© 2013 Kebba Buckley Button, MS, OM. World Rights Reserved.
On December 5th, the President of South Africa, Jacob Zuma, announced that “we have lost our greatest son”. Nelson Mandela, the Nobel Prize-winning transformative peacemaker, had died in peace and grace, as he had sought to live for decades. Mandela fought apartheid and won. He fought poverty and made progress. He fought hatred with forgiveness and changed the world.
Born in 1918 in a tiny, roadless village, Mandela rose to become an urban attorney who worked for social justice. With South Africa ruled by a White minority that denied rights to Blacks, Mandela became active in the African National Congress (ANC) in 1943. The ANC developed a military wing that utilized bombing to draw attention to their cause, and by 1961, Mandela was its leader. In 1964, he went to prison under a life sentence, his public status “terrorist” for the acts of government sabotage.
In prison, he was inspired by the philosophy of Mahatma Ghandi, and he leveraged his imprisonment to get demonstrable anti-apartheid support from groups worldwide. Unrest continued, until, in 1990, South African President F.W. De Klerk returned legitimacy to the ANC and freed Mandela. Mandela became President of South Africa in 1994. De Klerk and Mandela were jointly awarded the Nobel Prize, for their successful partnering to bring about a massive sociopolitical transition, through great political courage and integrity.
Mandela has written that when he left prison, he knew he would not be truly free, if he did not leave his anger behind. He said, “I learned that courage was not the absence of fear, but the triumph over it.” At his inauguration, in a demonstration of radical forgivenenss, a group of his jailers were seated in the front row.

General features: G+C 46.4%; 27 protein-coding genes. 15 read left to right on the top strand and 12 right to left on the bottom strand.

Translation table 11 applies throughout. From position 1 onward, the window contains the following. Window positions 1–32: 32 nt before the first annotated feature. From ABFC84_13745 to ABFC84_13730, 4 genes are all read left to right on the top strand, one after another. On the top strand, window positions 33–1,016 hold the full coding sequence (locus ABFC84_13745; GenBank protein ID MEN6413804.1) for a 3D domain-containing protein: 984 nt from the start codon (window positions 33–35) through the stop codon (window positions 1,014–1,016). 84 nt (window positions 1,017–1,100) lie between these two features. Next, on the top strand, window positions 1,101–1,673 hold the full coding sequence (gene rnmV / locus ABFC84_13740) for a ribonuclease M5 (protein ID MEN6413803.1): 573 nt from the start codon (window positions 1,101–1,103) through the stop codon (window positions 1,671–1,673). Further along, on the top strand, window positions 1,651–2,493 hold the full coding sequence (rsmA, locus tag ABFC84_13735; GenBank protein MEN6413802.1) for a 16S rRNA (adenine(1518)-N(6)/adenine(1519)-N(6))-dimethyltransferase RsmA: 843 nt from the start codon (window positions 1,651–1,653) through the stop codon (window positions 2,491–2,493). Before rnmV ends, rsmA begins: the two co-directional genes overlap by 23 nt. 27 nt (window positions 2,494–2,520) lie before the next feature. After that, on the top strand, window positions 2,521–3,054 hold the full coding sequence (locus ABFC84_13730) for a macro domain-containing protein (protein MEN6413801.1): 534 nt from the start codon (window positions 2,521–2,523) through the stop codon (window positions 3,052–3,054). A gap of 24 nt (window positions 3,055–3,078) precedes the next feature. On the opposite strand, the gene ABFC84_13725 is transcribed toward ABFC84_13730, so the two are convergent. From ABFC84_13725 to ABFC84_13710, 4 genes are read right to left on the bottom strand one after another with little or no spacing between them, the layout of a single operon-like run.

Nelson Mandela gave the world many gifts. Each quote, each principle he put forth, could become a book. His own life demonstrated the experiment of violent and nonviolent methods for bringing about change, and a final shift into partnering with the former enemy to nonviolently bring about the greatest change. Late in life, Mandela said, “[W]hen a man has done what he considers to be his duty to God and his country, he can rest in peace.”
May this great peacemaker himself rest in deepest peace.
● Kebba Buckley Button is a Master’s Degree scientist, a minister, and the award-winning author of the 2012 book, Peace Within: Your Peaceful Inner Core (http://tinyurl.com/abd47jr), and Discover The Secret Energized You (http://tinyurl.com/b44v3br). She is a celebrated public speaker and corporate stress management trainer. She also has a natural healing and stress management practice.
● This blog, Peaceful People, is the new home for Rev. Kebba’s articles and movie reviews about the SNV, nonviolence, peace within, and cultivating peace. Until 2/19/13, her SNV posts and peace movie reviews were at http://kebbabutton.wordpress.com, under the banner of UpBeat Living. Please enjoy and consider those as time allows.
● Your comments are welcome!
● Reach the writer at firstname.lastname@example.org .